Carlo Viscione’s 1930s east London home displays plenty of clues about its previous lives. There’s a strip of floor tiling from when it housed a school canteen; a hand-painted sign saying “pallets” from its days as an art department; two layers of double glazing from when it was a recording studio used by local boys East 17; and scribbles left by former residents from when it was a squat in the early 2000s.
Down a side street in the south London neighbourhood of Brixton, Squire & Partners has reimagined a neglected Edwardian department store as a utopian hub – not just for their 220 staff, but for the locals too. Called The Department Store, the firm’s new home boasts many components of any well-considered modern-day workplace: three floors of open-plan offices and meeting rooms, a model shop in a street-facing retail space, and cycle racks and showers in abundance.
In Southampton’s city centre, ACME has transformed a car park into WestQuay Watermark, a ship-like multiplex structure housing restaurants and surrounded by new public spaceEven on a fine summer’s day, Southampton city centre can make the heart sink. WestQuay, BDP’s 17-year-old, £185m aquamarine-glass shopping centre looms unappealingly over the pedestrianised high street, Above Bar Street, where the homeless slump in doorways of empty shops.
Muck Rack makes it simple to find people, tweets, or articles that mention any name, keyword, company, hashtag etc. We've compiled this guide to help you make the most of your search.
Selecting a term
Start searching tweets, articles from media outlets, articles mentioned in tweets, journalists'
names, titles and bios with some suggested searches:
Companies or Topics (e.g. iPhone, Microsoft)
Phrases (e.g. "cloud computing") — use quotes to keep the terms together
Twitter handles (e.g. @username) — returns those who have mentioned or replied to
Names (e.g. "David Pogue")
Hashtags (e.g. #sxsw, #london2012)
Bio details (e.g. vegan, Olympics, father)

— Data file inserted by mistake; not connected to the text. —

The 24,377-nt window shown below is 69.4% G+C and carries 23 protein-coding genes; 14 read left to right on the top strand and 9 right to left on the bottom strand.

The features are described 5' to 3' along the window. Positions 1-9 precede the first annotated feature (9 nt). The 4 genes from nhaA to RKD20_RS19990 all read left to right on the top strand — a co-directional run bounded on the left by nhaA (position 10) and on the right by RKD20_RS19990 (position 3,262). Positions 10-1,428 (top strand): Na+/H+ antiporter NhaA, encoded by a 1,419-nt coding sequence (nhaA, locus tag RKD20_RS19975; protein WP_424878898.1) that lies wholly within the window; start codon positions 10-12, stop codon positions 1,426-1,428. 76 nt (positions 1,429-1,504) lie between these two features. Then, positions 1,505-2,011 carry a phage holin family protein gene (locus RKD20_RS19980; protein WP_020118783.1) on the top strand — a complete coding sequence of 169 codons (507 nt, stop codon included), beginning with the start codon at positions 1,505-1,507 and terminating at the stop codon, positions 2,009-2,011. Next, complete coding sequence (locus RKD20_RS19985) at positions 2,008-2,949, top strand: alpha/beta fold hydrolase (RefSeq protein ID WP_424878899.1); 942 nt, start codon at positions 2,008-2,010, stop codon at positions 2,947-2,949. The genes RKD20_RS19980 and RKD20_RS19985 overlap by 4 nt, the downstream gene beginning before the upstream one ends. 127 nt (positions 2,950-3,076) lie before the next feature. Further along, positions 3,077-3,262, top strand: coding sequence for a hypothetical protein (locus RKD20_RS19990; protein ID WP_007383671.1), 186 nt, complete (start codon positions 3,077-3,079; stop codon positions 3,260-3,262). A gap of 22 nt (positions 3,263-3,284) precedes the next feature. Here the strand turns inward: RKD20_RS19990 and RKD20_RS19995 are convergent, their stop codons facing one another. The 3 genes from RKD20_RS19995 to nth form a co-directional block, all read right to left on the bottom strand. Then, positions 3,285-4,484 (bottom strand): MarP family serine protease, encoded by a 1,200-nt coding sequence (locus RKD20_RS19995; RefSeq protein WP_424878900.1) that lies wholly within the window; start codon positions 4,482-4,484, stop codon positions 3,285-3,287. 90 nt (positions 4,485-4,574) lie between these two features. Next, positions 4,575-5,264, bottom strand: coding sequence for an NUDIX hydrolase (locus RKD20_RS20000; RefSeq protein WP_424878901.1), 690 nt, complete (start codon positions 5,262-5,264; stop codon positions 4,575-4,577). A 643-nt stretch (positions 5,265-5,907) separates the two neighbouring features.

Muck Rack's Advanced Search allows for many boolean operators.
Find results that mention multiple specified terms, use AND or
+. For example, ensure each result contains both Elon Musk and Mark Zuckerberg by
searching Musk AND Zuckerberg or Musk + Zuckerberg.
Use the operators OR or , to broaden your search when you'd like either of
multiple terms to appear in results. (This is the default behavior of our search when no operators
are used). For example, results will contain either cake or cookie by searching cake OR cookie or cake,cookie
Use NOT or - to subtract results from your search. For
example, searching Disney will yield results about the Walt Disney Company as well as Walt Disney
World Resort. To exclude mentions of Disney World, search for Disney -World or Disney
When using one of these operators with a phrase, enclose it in quotation marks. For example, you can
find results about smartphones excluding Apple's iPhone 4S by searching smartphone -"iPhone
Exact case matching or punctuation
If you're searching for a brand name or keyword that relies on specific punctuation marks or capitalization, you can
find results that match your exact query by adding matchcase: before the keyword you're searching for, like matchcase:E*TRADE .
Use parentheses to separate multiple
boolean phrases. For example, to find journalists talking about having fun in Disney World or
Disneyland, search for ("disney world" OR disneyland) AND fun.
An asterisk can be used to search for any variation of a root word truncated by the asterisk. For example, searching for admin* will return results for administrator, administration, administer, administered, etc.
A near operator is an AND operator where you can control the distance between the words. You can vary the distance the near operation uses by adding a forward slash and number (between 0-99) such as strawberries NEAR/10 "whipped cream", which means the strawberries must exist within 10 words of "whipped cream".